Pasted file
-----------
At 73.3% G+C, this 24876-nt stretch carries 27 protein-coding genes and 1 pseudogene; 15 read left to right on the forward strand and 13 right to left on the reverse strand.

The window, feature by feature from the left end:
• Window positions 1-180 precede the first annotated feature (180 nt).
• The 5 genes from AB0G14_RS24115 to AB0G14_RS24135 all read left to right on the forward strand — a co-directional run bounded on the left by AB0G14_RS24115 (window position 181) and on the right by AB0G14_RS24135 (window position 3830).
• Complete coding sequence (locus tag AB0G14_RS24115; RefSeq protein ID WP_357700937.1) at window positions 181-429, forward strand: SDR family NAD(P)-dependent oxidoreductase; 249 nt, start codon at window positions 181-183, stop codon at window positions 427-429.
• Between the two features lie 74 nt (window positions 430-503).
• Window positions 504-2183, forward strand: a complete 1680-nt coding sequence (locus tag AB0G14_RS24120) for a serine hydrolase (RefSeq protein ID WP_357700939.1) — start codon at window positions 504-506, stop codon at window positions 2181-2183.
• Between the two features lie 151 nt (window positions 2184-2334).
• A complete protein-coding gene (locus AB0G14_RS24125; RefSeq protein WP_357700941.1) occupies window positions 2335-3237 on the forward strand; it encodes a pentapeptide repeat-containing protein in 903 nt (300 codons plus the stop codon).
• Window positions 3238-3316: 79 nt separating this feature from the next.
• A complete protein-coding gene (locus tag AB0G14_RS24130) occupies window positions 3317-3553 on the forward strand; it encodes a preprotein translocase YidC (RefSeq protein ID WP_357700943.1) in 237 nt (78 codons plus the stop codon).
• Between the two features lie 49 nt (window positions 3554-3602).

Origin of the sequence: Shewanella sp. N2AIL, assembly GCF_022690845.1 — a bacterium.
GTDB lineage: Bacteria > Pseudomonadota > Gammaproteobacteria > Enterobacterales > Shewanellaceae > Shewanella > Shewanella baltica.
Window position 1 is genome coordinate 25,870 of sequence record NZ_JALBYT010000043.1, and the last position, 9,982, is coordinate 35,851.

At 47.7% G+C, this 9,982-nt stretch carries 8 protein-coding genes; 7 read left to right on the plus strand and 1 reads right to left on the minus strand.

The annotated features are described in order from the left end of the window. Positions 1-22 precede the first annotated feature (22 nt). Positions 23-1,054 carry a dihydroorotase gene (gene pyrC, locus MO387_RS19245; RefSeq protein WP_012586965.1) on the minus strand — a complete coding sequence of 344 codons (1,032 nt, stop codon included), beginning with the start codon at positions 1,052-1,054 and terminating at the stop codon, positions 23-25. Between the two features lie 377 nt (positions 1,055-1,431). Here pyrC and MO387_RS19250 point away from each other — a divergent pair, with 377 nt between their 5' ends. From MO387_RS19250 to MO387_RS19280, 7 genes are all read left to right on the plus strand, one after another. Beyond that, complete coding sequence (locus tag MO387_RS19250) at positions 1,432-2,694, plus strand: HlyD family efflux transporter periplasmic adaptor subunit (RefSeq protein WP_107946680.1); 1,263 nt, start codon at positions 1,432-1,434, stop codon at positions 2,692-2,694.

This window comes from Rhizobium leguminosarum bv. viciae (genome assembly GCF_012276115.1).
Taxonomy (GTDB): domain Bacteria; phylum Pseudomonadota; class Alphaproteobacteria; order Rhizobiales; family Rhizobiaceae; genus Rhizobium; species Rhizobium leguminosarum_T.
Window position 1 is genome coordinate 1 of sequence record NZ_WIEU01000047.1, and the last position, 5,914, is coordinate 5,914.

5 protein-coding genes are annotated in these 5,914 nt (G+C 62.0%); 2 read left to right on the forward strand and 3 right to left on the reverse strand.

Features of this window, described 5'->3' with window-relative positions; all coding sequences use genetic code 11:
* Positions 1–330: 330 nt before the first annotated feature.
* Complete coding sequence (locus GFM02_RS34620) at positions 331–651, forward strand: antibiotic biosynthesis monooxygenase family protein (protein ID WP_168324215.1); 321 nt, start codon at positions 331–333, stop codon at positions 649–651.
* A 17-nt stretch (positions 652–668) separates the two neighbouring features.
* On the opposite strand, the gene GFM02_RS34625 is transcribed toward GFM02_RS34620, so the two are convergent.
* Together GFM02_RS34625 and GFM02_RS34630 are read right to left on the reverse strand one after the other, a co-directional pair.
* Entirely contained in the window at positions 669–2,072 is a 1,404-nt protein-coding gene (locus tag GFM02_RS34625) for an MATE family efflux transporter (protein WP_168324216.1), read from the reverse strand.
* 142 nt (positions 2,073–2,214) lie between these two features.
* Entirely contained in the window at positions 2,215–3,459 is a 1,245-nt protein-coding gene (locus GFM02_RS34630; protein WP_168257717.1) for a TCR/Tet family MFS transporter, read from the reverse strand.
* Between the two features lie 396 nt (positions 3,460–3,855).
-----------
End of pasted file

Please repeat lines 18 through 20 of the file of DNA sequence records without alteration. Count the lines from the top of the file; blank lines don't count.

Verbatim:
This window comes from Rhizobium leguminosarum bv. viciae (genome assembly GCF_012276115.1).
Taxonomy (GTDB): domain Bacteria; phylum Pseudomonadota; class Alphaproteobacteria; order Rhizobiales; family Rhizobiaceae; genus Rhizobium; species Rhizobium leguminosarum_T.
Window position 1 is genome coordinate 1 of sequence record NZ_WIEU01000047.1, and the last position, 5,914, is coordinate 5,914.